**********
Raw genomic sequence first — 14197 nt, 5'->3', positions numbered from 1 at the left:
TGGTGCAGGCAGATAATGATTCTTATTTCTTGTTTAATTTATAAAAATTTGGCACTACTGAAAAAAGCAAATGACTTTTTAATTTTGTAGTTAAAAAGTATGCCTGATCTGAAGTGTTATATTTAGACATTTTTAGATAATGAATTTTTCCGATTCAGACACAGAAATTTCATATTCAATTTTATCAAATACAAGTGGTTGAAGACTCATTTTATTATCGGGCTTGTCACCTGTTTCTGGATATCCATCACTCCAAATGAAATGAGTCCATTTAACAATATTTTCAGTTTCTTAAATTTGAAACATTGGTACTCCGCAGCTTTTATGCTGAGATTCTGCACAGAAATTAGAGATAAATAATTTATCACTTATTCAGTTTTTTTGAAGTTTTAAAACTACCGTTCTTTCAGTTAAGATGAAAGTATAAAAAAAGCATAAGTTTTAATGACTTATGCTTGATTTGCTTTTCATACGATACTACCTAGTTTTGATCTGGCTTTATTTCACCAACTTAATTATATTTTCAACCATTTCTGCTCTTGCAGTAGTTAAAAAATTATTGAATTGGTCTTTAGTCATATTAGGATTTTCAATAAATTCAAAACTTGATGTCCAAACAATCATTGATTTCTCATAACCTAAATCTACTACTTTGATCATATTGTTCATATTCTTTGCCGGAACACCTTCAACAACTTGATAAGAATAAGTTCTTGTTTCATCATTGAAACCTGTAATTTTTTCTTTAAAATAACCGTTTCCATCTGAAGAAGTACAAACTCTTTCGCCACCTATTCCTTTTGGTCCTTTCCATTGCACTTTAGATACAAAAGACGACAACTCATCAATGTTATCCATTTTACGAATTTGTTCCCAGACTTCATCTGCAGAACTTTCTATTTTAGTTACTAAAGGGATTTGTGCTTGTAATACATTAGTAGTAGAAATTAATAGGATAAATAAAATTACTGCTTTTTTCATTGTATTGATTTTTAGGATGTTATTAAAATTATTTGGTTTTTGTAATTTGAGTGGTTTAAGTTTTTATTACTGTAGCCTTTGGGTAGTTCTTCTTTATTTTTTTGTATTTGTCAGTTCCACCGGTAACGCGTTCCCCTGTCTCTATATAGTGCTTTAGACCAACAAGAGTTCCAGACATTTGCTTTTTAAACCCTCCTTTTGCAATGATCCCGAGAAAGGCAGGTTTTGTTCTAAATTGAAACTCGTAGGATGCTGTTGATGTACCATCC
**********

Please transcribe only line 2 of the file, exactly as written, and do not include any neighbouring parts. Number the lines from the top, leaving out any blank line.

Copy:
TGGTGCAGGCAGATAATGATTCTTATTTCTTGTTTAATTTATAAAAATTTGGCACTACTGAAAAAAGCAAATGACTTTTTAATTTTGTAGTTAAAAAGTATGCCTGATCTGAAGTGTTATATTTAGACATTTTTAGATAATGAATTTTTCCGATTCAGACACAGAAATTTCATATTCAATTTTATCAAATACAAGTGGTTGAAGACTCATTTTATTATCGGGCTTGTCACCTGTTTCTGGATATCCATCACTCCAAATGAAATGAGTCCATTTAACAATATTTTCAGTTTCTTAAATTTGAAACATTGGTACTCCGCAGCTTTTATGCTGAGATTCTGCACAGAAATTAGAGATAAATAATTTATCACTTATTCAGTTTTTTTGAAGTTTTAAAACTACCGTTCTTTCAGTTAAGATGAAAGTATAAAAAAAGCATAAGTTTTAATGACTTATGCTTGATTTGCTTTTCATACGATACTACCTAGTTTTGATCTGGCTTTATTTCACCAACTTAATTATATTTTCAACCATTTCTGCTCTTGCAGTAGTTAAAAAATTATTGAATTGGTCTTTAGTCATATTAGGATTTTCAATAAATTCAAAACTTGATGTCCAAACAATCATTGATTTCTCATAACCTAAATCTACTACTTTGATCATATTGTTCATATTCTTTGCCGGAACACCTTCAACAACTTGATAAGAATAAGTTCTTGTTTCATCATTGAAACCTGTAATTTTTTCTTTAAAATAACCGTTTCCATCTGAAGAAGTACAAACTCTTTCGCCACCTATTCCTTTTGGTCCTTTCCATTGCACTTTAGATACAAAAGACGACAACTCATCAATGTTATCCATTTTACGAATTTGTTCCCAGACTTCATCTGCAGAACTTTCTATTTTAGTTACTAAAGGGATTTGTGCTTGTAATACATTAGTAGTAGAAATTAATAGGATAAATAAAATTACTGCTTTTTTCATTGTATTGATTTTTAGGATGTTATTAAAATTATTTGGTTTTTGTAATTTGAGTGGTTTAAGTTTTTATTACTGTAGCCTTTGGGTAGTTCTTCTTTATTTTTTTGTATTTGTCAGTTCCACCGGTAACGCGTTCCCCTGTCTCTATATAGTGCTTTAGACCAACAAGAGTTCCAGACATTTGCTTTTTAAACCCTCCTTTTGCAATGATCCCGAGAAAGGCAGGTTTTGTTCTAAATTGAAACTCGTAGGATGCTGTTGATGTACCATCC